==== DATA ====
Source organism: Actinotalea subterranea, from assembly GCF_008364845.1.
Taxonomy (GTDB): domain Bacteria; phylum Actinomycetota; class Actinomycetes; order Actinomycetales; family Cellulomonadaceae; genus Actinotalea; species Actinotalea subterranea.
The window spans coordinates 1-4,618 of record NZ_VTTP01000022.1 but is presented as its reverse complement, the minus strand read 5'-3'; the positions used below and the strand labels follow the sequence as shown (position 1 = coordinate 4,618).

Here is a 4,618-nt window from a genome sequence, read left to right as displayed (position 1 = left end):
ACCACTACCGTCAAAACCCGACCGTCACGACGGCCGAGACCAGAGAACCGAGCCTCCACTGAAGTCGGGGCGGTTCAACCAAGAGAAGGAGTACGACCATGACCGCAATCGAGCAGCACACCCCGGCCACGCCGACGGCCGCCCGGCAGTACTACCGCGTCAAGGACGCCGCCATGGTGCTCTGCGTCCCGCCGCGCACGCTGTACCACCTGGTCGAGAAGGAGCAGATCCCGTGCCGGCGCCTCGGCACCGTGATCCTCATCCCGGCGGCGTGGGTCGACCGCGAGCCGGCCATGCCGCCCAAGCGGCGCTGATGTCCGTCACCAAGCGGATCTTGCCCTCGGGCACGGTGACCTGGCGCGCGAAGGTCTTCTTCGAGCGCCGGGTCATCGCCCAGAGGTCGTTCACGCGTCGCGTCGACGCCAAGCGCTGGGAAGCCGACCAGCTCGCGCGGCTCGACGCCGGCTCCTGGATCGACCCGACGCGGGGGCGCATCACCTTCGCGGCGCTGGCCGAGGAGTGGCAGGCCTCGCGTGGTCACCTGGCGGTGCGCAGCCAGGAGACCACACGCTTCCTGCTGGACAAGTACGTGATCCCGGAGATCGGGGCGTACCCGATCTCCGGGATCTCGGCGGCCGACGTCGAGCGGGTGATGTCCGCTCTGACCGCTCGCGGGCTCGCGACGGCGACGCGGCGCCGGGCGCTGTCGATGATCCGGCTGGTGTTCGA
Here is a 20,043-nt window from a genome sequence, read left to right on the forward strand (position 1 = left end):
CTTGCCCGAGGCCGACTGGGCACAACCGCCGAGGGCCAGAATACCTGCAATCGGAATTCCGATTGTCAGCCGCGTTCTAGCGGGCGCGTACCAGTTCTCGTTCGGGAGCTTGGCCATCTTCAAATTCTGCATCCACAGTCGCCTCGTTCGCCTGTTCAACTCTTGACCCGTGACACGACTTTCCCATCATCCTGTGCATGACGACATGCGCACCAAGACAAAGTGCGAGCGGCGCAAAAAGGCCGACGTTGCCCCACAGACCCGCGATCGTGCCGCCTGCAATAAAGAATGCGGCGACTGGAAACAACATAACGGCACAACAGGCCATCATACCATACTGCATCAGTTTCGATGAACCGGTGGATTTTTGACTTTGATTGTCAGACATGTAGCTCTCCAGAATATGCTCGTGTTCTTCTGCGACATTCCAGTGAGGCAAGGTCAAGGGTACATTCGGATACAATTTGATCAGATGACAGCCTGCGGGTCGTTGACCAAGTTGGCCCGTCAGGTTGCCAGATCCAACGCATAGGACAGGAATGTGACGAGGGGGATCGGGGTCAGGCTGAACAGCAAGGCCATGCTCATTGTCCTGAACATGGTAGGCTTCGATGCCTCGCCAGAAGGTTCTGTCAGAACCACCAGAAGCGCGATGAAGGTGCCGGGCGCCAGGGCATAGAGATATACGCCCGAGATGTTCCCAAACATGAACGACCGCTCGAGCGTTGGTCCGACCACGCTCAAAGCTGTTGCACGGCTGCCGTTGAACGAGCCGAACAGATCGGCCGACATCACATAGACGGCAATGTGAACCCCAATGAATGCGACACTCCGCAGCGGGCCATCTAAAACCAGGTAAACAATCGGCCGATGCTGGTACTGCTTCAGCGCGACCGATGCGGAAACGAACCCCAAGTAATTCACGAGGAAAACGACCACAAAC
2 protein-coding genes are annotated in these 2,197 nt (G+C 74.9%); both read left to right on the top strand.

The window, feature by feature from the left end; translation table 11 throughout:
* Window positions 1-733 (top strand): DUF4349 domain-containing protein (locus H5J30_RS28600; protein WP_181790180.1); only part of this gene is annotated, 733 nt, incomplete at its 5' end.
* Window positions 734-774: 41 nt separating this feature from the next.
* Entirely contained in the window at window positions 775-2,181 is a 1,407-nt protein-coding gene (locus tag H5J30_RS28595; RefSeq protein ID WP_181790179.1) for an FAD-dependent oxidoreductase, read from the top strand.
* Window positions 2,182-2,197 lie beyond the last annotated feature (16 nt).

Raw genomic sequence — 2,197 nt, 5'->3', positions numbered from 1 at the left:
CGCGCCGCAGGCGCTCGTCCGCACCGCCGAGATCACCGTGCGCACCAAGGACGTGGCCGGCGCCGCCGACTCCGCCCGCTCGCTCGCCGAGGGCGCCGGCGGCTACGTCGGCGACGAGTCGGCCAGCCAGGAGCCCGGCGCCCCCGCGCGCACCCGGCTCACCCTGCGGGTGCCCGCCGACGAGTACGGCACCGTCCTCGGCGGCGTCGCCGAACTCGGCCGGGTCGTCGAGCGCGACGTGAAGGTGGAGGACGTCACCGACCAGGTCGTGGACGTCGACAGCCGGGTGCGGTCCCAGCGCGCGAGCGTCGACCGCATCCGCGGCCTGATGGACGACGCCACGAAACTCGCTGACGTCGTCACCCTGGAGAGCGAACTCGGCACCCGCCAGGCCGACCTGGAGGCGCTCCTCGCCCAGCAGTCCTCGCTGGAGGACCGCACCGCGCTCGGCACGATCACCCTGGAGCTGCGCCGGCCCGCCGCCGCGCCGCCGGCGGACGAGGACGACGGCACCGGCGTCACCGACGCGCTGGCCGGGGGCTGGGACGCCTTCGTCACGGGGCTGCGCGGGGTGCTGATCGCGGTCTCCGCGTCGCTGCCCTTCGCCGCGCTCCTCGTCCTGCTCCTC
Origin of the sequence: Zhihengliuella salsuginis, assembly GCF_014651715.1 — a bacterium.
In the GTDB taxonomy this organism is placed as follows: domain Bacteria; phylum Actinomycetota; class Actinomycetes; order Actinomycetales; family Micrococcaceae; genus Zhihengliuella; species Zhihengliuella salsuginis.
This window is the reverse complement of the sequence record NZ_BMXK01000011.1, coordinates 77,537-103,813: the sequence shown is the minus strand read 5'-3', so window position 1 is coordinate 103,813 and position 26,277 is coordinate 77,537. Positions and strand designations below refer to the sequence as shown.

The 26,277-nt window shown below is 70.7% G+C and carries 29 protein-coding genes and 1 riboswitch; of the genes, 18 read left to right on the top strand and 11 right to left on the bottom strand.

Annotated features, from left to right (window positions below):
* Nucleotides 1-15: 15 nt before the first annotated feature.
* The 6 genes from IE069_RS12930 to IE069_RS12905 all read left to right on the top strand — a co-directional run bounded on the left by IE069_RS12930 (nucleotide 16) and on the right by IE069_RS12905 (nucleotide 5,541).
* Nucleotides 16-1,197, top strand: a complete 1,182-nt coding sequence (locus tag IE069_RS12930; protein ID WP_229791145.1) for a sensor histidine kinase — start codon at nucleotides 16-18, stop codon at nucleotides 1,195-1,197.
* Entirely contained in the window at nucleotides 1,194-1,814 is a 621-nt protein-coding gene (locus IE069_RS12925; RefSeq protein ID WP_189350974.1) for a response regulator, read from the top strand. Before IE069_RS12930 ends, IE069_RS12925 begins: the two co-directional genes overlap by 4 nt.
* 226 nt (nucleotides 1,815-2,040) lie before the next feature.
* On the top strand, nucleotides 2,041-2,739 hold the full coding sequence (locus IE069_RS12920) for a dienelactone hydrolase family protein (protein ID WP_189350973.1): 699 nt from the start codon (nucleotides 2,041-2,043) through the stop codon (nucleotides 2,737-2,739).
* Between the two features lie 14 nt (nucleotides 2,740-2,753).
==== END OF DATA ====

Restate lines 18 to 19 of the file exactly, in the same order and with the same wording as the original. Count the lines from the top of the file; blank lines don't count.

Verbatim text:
This window is the reverse complement of the sequence record NZ_BMXK01000011.1, coordinates 77,537-103,813: the sequence shown is the minus strand read 5'-3', so window position 1 is coordinate 103,813 and position 26,277 is coordinate 77,537. Positions and strand designations below refer to the sequence as shown.

The 26,277-nt window shown below is 70.7% G+C and carries 29 protein-coding genes and 1 riboswitch; of the genes, 18 read left to right on the top strand and 11 right to left on the bottom strand.